var properties = 'memory'.split(',');
      var methods = ('assert,clear,count,debug,dir,dirxml,error,exception,group,' +
         'groupCollapsed,groupEnd,info,log,markTimeline,profile,profiles,profileEnd,' +
         'show,table,time,timeEnd,timeline,timelineEnd,timeStamp,trace,warn').split(',');
      while (prop = properties.pop()) if (!con[prop]) con[prop] = empty;
      while (method = methods.pop()) if (typeof con[method] !== 'function') con[method] = dummy;
    })(typeof window === 'undefined' ? this : window);
    
    //actually do the thing
    function a(){
        //this is probably wrong for some browser. only rely on it for debugging at the best.
        var err = new Error();
        var caller_line = err.stack.split("\n")[2];
        var index = caller_line.indexOf("at ");
        var clean = caller_line.slice(index+2, caller_line.length);
        console.log(clean);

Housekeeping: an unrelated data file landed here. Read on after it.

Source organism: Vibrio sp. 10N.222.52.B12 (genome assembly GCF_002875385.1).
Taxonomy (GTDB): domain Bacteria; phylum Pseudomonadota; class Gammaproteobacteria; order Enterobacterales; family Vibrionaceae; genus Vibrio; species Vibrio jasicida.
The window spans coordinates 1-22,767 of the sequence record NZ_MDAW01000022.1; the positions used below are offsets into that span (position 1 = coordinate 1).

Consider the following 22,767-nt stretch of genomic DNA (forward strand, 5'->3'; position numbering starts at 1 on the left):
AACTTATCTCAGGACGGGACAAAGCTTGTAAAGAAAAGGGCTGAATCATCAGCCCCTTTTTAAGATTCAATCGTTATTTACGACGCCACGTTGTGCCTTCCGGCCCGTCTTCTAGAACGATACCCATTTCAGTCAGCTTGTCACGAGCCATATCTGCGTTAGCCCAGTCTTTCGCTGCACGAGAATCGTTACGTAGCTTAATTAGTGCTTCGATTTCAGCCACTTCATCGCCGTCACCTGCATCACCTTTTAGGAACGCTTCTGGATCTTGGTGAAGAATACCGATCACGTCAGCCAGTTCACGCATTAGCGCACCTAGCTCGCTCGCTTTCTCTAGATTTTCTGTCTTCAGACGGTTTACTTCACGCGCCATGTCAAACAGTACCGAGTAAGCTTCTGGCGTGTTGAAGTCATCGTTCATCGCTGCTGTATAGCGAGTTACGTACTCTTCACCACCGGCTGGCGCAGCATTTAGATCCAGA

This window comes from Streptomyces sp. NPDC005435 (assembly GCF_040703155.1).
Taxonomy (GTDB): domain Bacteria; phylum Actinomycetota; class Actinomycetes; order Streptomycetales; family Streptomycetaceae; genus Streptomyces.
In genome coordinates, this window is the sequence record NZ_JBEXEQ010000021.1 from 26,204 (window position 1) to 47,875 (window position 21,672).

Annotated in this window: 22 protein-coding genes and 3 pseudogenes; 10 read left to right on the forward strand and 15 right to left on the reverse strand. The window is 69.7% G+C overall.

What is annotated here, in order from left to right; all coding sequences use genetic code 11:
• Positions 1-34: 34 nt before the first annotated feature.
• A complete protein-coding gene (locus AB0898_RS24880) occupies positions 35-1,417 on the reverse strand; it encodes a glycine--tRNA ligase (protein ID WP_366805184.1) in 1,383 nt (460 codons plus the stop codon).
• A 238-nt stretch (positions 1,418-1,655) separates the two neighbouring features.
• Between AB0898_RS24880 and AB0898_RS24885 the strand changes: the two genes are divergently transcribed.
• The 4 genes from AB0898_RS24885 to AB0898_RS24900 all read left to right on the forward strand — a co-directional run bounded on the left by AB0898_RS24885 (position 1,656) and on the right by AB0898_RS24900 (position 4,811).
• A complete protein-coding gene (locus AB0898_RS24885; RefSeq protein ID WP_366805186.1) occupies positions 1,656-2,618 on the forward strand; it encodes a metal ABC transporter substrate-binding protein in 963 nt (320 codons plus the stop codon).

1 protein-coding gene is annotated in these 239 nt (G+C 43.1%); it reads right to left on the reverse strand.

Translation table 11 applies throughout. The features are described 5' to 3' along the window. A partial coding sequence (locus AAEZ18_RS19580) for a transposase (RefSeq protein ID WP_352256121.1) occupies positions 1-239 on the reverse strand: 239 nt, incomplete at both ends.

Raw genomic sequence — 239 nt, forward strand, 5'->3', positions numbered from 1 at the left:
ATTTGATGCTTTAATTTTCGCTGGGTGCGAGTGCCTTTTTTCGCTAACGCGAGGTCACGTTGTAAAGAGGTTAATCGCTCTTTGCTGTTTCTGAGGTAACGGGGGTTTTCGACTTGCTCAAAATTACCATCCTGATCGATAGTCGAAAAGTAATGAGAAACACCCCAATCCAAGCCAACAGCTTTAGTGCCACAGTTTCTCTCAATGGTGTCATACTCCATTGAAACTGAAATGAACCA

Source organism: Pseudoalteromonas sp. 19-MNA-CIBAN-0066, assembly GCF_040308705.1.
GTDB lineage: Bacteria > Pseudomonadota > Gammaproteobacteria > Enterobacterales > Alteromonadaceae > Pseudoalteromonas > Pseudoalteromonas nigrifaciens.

}
    function b(){
        a();
    }
    b();
    


  • @Eldelshell said:

    Also, the reason I always wrap console is

    But but... in the code you linked us to, you didn-- oh never mind, fuck it.



  • @accalia said:

    function a(){
    //this is probably wrong for some browser. only rely on it for debugging at the best.
    var err = new Error();
    var caller_line = err.stack.split("\n")[2];
    var index = caller_line.indexOf("at ");
    var clean = caller_line.slice(index+2, caller_line.length);
    console.log(clean);
    }

    That doesn't work. I get this:

    Object.__log (http://localhost:8000/js/utils/Logger.js:23:13)


  • sockdevs

    hmm.... play with the index on the err.stack.split line.

    try 4 as the value maybe?



  • Yeah, debugged the Error object and the line is there, but this doesn't fix the real issue I wanted to fix:


  • sockdevs

    oh. that. yeah that you can't fix that.



  • Ooo, I was confused too.

    Yeah, you don't control that at all. The only way to get the line number to appear correctly there is to not centralize your logging.



  • @accalia said:

    oh. that. yeah that you can't fix that.